Happy Monday, we hope your last 2 weeks have been great. They have been super busy here with Samara's move and juggling a bunch of projects, but it's all good. Today, for our #MindfulnessMonday we want to talk about our role in how we let others treat us.
Can any of us think of a friend who always cancels or blows us off or is just all around flaky all the time? You know that friend who you have plans with, but you are never confident that those plans will actually materialize until they actually do? Does that bug you? If it doesn't then, great, your relationship is working just fine. But, if it does, have you ever said anything? Have you ever told him/her how it makes you feel when they act like that? If the answer is no, a) you're not alone, but b) you have to take some accountability in this situation because ultimately this friend is treating you in a way that you allow them to.
We all do this. We all accept other people's behaviour as their own, but when it's in relation to us, we have some responsibility in it too. As little kids we know this. We know that we can get away with certain things with our dads, that we would never even try to pull with our moms. Why? Because we know, mom would never stand for it. Often, parents make it very clear to children what is and what is not acceptable behaviour. We are expected to follow these rules as kids, but then as adults we forget to set these same rules for ourselves and our social and intimate interactions.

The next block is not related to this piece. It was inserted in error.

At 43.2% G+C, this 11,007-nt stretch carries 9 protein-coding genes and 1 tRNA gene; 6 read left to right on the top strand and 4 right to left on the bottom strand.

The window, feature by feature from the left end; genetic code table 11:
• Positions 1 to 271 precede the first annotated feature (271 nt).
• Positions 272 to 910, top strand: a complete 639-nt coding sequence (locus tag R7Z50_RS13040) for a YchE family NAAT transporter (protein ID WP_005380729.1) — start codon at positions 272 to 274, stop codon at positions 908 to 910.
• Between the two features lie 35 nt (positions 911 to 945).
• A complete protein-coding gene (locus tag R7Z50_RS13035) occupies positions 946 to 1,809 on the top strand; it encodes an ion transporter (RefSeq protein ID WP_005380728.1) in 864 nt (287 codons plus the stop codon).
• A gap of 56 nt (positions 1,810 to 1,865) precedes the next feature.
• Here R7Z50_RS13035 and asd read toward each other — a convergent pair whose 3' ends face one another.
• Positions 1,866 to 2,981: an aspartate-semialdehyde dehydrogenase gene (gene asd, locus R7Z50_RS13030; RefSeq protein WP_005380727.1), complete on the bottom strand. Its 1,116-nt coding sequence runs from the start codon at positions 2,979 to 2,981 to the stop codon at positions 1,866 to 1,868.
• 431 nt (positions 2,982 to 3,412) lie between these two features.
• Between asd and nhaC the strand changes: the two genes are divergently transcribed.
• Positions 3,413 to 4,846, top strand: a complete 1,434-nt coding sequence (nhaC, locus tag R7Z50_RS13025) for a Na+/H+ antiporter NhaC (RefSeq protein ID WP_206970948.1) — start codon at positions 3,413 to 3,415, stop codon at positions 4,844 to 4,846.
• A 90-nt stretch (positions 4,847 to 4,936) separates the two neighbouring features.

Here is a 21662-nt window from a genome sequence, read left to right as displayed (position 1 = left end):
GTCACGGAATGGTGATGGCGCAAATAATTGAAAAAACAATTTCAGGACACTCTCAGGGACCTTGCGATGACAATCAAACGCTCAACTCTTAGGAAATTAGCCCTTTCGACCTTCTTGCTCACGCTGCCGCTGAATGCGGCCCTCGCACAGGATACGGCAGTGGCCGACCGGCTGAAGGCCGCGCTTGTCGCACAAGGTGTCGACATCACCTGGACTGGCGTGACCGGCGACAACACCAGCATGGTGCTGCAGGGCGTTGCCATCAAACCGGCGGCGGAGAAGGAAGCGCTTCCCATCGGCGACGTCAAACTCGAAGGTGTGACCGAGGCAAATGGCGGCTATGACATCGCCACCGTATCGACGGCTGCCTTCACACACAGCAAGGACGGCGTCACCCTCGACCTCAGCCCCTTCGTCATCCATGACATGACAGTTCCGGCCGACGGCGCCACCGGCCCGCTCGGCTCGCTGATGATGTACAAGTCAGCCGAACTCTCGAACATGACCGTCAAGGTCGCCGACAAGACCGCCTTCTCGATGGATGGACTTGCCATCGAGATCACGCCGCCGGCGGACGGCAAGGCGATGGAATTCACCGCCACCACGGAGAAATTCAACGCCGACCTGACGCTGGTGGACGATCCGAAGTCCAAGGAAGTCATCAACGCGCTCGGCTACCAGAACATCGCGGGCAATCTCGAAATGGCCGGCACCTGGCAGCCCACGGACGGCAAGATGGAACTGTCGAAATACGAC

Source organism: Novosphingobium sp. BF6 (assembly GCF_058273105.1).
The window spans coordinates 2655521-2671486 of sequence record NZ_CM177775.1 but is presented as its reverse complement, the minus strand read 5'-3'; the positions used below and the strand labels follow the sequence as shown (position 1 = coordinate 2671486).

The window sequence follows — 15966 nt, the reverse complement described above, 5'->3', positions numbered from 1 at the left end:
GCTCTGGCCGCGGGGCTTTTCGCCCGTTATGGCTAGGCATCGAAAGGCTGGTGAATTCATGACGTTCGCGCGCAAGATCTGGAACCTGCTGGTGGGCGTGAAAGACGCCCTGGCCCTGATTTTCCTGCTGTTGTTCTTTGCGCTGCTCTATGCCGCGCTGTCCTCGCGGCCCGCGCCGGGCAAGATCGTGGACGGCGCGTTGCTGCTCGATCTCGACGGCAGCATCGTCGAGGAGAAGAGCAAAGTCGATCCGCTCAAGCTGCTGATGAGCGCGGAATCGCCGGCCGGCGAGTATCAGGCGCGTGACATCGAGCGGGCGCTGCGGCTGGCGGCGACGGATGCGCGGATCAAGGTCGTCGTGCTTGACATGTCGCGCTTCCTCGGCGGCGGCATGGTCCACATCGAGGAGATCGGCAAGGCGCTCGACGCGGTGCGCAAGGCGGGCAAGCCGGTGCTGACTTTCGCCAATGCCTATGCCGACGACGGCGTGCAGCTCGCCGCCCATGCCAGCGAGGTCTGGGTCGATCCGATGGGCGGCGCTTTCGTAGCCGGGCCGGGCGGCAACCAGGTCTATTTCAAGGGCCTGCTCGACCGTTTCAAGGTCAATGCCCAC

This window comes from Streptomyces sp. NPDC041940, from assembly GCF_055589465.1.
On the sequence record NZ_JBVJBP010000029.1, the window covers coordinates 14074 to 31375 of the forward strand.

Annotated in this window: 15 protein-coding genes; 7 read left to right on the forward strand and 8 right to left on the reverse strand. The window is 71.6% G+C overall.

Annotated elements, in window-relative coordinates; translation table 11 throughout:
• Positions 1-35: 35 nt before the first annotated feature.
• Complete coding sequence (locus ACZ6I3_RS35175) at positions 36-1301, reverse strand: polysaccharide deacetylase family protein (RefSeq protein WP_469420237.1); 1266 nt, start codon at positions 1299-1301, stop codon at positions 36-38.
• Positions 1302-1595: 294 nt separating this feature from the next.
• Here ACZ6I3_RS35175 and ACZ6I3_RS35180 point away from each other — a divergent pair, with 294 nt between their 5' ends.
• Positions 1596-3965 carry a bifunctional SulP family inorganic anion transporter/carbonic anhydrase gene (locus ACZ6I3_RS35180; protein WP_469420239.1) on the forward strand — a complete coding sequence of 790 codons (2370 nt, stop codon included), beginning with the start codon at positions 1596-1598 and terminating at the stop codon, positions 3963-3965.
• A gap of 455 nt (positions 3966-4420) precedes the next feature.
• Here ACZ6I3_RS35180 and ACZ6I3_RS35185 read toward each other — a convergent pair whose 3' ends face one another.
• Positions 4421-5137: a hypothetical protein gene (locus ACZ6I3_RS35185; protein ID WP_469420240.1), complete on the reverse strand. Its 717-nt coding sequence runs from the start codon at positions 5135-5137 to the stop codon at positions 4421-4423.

So, before we can turn the table on someone else and say, "you should treat me better. you should be more considerate of my feelings", maybe we have to look at ourselves and think, "what do I want out of this relationship? What is my standard for healthy interaction with different people?" And once we have those answers, we need to put it into action. We need to talk to our friends or partners and say, "this is OK for me, this is not. This is what I need from you. This is what I will tolerate, this is what I will not". Only once we have taken accountability for how people treat us can we begin to really understand our relationships and assess whether they are positive or negative forces in our lives.
We know this can sound like a scary thing to do, but it's important to look inward and understand our needs. Only then can we start to fulfill those of others in a healthy way.
Have an amazing week everyone. Be kind and honest with yourselves.
Samara Zelniker is a yogi, wine drinker, pet lover and travel junkie.